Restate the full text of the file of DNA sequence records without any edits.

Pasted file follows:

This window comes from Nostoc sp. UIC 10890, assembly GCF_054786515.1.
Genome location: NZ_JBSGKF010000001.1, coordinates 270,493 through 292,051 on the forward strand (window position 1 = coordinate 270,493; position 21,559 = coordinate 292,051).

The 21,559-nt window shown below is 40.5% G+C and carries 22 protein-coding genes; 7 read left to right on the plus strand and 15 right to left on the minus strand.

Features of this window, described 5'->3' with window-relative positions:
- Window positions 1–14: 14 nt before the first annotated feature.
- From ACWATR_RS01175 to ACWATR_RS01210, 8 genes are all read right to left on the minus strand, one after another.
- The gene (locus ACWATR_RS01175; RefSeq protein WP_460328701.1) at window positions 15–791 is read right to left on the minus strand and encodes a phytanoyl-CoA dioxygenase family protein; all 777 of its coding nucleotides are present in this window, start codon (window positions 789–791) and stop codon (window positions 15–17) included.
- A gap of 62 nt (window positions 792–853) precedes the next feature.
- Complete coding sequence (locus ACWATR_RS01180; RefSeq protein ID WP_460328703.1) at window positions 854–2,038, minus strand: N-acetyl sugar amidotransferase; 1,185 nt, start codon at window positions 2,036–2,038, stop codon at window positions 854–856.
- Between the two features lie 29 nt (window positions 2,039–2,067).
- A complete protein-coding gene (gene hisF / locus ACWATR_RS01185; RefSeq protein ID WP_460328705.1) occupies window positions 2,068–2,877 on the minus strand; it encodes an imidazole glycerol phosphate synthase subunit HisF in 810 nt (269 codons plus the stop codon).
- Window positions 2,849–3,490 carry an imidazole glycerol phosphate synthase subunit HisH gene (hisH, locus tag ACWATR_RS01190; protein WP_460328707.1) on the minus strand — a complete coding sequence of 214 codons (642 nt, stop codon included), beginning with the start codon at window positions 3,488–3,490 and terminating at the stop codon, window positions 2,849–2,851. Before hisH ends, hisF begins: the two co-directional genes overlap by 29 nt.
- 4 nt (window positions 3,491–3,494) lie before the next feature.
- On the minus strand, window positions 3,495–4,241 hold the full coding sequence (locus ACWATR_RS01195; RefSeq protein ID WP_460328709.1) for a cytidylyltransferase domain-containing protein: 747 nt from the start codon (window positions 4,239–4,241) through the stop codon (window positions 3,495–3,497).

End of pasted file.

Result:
This window comes from Nostoc sp. UIC 10890, assembly GCF_054786515.1.
Genome location: NZ_JBSGKF010000001.1, coordinates 270,493 through 292,051 on the forward strand (window position 1 = coordinate 270,493; position 21,559 = coordinate 292,051).

The 21,559-nt window shown below is 40.5% G+C and carries 22 protein-coding genes; 7 read left to right on the plus strand and 15 right to left on the minus strand.

Features of this window, described 5'->3' with window-relative positions:
- Window positions 1–14: 14 nt before the first annotated feature.
- From ACWATR_RS01175 to ACWATR_RS01210, 8 genes are all read right to left on the minus strand, one after another.
- The gene (locus ACWATR_RS01175; RefSeq protein WP_460328701.1) at window positions 15–791 is read right to left on the minus strand and encodes a phytanoyl-CoA dioxygenase family protein; all 777 of its coding nucleotides are present in this window, start codon (window positions 789–791) and stop codon (window positions 15–17) included.
- A gap of 62 nt (window positions 792–853) precedes the next feature.
- Complete coding sequence (locus ACWATR_RS01180; RefSeq protein ID WP_460328703.1) at window positions 854–2,038, minus strand: N-acetyl sugar amidotransferase; 1,185 nt, start codon at window positions 2,036–2,038, stop codon at window positions 854–856.
- Between the two features lie 29 nt (window positions 2,039–2,067).
- A complete protein-coding gene (gene hisF / locus ACWATR_RS01185; RefSeq protein ID WP_460328705.1) occupies window positions 2,068–2,877 on the minus strand; it encodes an imidazole glycerol phosphate synthase subunit HisF in 810 nt (269 codons plus the stop codon).
- Window positions 2,849–3,490 carry an imidazole glycerol phosphate synthase subunit HisH gene (hisH, locus tag ACWATR_RS01190; protein WP_460328707.1) on the minus strand — a complete coding sequence of 214 codons (642 nt, stop codon included), beginning with the start codon at window positions 3,488–3,490 and terminating at the stop codon, window positions 2,849–2,851. Before hisH ends, hisF begins: the two co-directional genes overlap by 29 nt.
- 4 nt (window positions 3,491–3,494) lie before the next feature.
- On the minus strand, window positions 3,495–4,241 hold the full coding sequence (locus ACWATR_RS01195; RefSeq protein ID WP_460328709.1) for a cytidylyltransferase domain-containing protein: 747 nt from the start codon (window positions 4,239–4,241) through the stop codon (window positions 3,495–3,497).